We could spend all our time bemoaning our circumstances, thinking, we are better than this or that; thinking we deserve more, better. We sometimes compare ourselves to others. We ask God why “those people“ have all the good fortune.

Paul, writing from prison no less, for simply preaching the Good News, doesn’t feel sorry for himself. He doesn’t spend his time criticizing and judging “those people.“ Those preachers, whose egos are bigger than life, who are free to go where and when they want. No. Paul sees the bigger picture. He trusts God completely to care for, guide and use him. Lord, I surrender my circumstances to you. May I not complain, but stand in faith and rejoice in knowing that you are always at work for my good and your glory.

Too Loud, Too Proud

Worship God in spirit and in truth (Col 2:16–20). #WorshipInTruth #NoCondemnation


Paul tells us we are to resist the temptation to feel condemnation for how we express our worship of God; the things you do or don’t do in worship. How we worship is not as important as who we worship. For all the traditions of worship are mere shadows that point to Christ himself.

Those who condemn us for how we worship are just not honoring God in Christ. They are too loud and too proud. Their worship practices have become the ends not the means of worship. They have totally missed the point and are certainly not surrendered to God in any way. Lord, may always exalt you and not the rituals of worship.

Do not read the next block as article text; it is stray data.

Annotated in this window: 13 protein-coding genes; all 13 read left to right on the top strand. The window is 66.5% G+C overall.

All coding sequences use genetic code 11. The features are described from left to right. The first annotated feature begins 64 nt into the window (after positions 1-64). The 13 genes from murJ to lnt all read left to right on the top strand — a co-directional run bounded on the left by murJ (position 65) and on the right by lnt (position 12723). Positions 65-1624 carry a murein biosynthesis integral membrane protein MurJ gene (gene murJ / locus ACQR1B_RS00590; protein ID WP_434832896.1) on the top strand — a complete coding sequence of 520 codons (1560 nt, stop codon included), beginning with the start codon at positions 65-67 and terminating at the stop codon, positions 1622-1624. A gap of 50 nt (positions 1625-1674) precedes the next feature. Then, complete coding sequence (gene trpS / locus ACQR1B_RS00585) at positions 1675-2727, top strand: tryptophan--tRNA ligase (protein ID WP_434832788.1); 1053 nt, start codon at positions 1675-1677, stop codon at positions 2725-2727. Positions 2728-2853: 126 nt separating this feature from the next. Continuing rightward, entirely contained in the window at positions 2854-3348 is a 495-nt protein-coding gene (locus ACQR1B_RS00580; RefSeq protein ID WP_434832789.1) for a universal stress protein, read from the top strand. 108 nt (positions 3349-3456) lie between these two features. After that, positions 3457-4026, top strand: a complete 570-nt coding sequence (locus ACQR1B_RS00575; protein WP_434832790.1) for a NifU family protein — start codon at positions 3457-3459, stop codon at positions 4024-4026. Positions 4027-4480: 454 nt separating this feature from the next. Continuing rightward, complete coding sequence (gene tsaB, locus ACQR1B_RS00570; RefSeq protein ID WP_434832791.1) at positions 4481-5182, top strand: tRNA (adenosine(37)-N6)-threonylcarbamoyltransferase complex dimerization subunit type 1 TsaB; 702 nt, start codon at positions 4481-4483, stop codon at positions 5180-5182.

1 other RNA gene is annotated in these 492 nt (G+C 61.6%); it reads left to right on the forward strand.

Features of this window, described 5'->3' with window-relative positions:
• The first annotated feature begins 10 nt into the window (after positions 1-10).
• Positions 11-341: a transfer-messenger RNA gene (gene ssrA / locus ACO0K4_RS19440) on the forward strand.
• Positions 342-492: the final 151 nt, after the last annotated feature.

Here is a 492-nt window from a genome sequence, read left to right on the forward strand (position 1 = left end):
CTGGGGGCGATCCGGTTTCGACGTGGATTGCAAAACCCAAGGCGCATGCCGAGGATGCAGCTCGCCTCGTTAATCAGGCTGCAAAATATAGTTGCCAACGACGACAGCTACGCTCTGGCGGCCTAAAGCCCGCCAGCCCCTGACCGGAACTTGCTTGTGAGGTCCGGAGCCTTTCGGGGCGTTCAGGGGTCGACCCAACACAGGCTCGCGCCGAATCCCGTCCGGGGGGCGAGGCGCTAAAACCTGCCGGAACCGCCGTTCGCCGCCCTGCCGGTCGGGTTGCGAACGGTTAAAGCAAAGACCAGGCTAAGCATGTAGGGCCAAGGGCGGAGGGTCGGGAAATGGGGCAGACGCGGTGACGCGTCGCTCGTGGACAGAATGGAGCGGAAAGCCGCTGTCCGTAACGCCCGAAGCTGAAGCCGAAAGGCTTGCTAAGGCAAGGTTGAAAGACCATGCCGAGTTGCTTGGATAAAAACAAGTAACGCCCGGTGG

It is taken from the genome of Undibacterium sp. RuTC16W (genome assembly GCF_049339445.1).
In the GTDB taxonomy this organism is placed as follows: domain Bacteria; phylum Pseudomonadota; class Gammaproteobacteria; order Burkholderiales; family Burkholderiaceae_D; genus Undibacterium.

Befriend Not Berate

Reflect the heart of God towards any enemy, overcoming evil with good (Rom 12:20,21). #LoveYourEnemy OvercomeEvilWithGood


Day 35 of 40 days of prayer for family and friends. Lord, may my family and friends show genuine Christlikeness towards even their enemies.

All of Romans Chapter 12 is full with richness in regard to being a “living sacrifice;” being that one who is willing to lay his/her life down for another. This is the one who will unselfishly develop the character of Christlikeness – being authentic and ready, even eager, to help another.